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Midland Permian Basin Petroleum Museum……a Harvest Host stop

February 2022

This was a fascinating stop in the middle of the dusty part of Texas. I am not a huge fan of oil companies and I do favor moving away from fossil fuels but everyone would find this museum informative. We did skip the film (which the friendly volunteer highly recommended) which I suspected might be more of a PR piece in favor of diving right into the hands on - and there was plenty of that in the modern museum way, engaging the visitors. We started underwater…that is in a room that simulated the area in prehistoric times. There was a very cool computer time lapse taking you through all the land changes and some great graphics to help visualize how the oil developed and where it gets accumulated.

Continuing through the rooms were displays of tools and artifacts, a display where one could pretend to be an early oil company and make choices and see where they might lead due to random events-kind of like a choose your own oil adventure. One room was about how fossil fuels especially oil are seen in the news. Down the center were displays of magazine covers (such as Time etc) over the decades ranging from “oil is running out” to “oil is robust for years”; “Big oil pollutes” to “oil necessary part of economy” etc. Although it was clear the museum leaned towards oil I appreciated the fairness of displaying the range. Best of all was a bulletin board at they end where they printed out the news re oil THAT DAY and pinned up.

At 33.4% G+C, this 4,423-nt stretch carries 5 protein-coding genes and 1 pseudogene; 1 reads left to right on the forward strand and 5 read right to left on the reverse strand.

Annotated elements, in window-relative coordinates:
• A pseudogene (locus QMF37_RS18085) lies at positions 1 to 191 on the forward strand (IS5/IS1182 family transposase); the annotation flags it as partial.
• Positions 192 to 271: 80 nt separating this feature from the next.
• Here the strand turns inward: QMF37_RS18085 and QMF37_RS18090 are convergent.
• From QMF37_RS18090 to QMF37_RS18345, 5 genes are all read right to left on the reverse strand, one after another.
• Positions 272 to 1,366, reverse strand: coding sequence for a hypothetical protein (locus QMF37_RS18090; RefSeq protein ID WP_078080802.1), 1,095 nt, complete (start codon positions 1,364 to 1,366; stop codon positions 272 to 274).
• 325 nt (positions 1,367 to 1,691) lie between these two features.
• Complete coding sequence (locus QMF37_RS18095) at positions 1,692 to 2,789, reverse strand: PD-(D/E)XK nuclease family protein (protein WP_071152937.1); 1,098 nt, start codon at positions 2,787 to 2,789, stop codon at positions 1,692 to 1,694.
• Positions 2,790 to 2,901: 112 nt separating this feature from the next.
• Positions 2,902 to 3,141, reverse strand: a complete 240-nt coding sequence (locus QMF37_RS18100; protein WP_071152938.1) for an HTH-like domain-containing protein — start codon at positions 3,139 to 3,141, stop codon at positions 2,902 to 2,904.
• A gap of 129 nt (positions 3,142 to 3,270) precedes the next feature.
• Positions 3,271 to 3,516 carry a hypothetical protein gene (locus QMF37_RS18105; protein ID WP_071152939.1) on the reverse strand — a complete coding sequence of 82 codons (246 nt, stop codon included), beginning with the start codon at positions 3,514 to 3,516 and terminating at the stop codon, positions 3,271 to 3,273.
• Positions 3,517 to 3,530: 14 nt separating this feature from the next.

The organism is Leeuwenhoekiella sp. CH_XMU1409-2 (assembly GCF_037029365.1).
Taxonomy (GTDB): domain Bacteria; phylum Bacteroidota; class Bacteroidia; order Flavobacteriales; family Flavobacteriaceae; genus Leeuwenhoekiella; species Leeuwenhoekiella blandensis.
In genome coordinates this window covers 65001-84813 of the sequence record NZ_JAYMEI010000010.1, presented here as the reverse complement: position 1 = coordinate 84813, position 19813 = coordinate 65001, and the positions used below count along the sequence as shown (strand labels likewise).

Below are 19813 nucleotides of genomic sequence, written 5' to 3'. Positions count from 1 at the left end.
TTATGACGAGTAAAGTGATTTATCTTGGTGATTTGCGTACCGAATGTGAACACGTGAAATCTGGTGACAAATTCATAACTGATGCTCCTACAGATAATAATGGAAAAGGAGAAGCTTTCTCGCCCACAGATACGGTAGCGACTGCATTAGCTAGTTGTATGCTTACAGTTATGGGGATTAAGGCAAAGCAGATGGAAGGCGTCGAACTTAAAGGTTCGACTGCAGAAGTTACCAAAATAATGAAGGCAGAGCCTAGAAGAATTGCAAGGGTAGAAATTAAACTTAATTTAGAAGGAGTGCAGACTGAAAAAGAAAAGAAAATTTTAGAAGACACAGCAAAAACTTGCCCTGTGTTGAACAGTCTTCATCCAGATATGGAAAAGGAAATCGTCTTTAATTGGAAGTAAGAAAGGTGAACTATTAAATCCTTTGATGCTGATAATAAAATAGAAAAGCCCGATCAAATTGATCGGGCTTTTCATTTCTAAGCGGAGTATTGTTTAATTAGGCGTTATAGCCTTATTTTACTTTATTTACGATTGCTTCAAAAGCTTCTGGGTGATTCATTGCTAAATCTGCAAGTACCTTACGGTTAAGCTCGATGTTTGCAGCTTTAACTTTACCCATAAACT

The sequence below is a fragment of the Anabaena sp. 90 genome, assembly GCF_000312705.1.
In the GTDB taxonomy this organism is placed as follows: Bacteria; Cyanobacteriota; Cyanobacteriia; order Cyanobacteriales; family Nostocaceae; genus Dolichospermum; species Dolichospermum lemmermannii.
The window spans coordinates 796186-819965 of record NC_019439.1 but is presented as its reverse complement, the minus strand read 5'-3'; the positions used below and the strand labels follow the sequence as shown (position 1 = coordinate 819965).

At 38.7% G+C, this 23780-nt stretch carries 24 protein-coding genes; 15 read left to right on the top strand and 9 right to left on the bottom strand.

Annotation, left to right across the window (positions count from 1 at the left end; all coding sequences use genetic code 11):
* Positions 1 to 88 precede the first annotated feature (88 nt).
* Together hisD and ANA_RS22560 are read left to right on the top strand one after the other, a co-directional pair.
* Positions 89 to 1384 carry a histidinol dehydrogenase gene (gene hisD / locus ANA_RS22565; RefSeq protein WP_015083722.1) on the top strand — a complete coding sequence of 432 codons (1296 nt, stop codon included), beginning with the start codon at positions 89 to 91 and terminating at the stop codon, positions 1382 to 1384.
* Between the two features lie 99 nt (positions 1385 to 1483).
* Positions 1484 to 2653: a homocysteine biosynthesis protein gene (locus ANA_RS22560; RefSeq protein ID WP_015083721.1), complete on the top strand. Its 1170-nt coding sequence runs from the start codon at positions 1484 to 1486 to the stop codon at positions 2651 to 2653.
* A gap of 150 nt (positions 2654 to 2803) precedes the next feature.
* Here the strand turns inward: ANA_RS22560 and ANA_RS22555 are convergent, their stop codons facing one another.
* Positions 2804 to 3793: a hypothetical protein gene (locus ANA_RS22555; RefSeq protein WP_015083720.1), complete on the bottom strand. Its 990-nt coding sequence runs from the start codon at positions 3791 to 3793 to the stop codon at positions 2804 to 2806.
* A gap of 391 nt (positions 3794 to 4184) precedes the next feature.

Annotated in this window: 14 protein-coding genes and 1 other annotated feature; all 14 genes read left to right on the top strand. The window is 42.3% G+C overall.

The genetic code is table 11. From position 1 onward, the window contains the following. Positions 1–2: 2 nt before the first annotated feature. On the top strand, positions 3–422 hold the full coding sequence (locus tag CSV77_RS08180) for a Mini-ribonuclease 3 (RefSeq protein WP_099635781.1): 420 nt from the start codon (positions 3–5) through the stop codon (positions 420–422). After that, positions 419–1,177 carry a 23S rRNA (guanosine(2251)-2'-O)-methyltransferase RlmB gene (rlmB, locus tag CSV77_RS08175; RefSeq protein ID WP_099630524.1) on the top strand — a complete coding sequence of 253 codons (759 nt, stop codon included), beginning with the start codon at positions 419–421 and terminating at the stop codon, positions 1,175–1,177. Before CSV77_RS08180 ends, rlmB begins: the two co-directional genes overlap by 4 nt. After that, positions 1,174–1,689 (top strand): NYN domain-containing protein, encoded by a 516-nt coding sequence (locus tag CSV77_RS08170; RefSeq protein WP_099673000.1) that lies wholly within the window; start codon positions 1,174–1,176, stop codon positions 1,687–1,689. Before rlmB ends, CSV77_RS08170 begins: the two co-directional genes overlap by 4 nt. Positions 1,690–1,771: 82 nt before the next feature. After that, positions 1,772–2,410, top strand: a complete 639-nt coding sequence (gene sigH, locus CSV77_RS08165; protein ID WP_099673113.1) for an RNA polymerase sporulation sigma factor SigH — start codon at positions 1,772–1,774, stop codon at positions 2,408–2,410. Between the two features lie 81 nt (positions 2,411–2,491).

Also in the museum was a large gallery full of mineral and gemstone examples. My rockhound husband enjoyed that as did I for the spectacular looks. My favorite was the art gallery. The artist Tom Lovell whose work I already knew was commissioned to do a whole series of the area, starting with ancient native cultures to the oil boom years. The large paintings were displayed but also, in a thrill for this artist, some of the working drawings and letters discussing changes. Also in the museum was a display of race cars.

We were parked to the side in the parking lot, right next to an old wooden oil derrick that was moved there and some metal machinery that felt like sculptures. There were two of us Harvest Host rigs parked there and as the sun went down we had it all to ourselves. Unfortunately for the dogs there were too many goat heads to get in a proper walk. I was able to do a couple of small paintings though.

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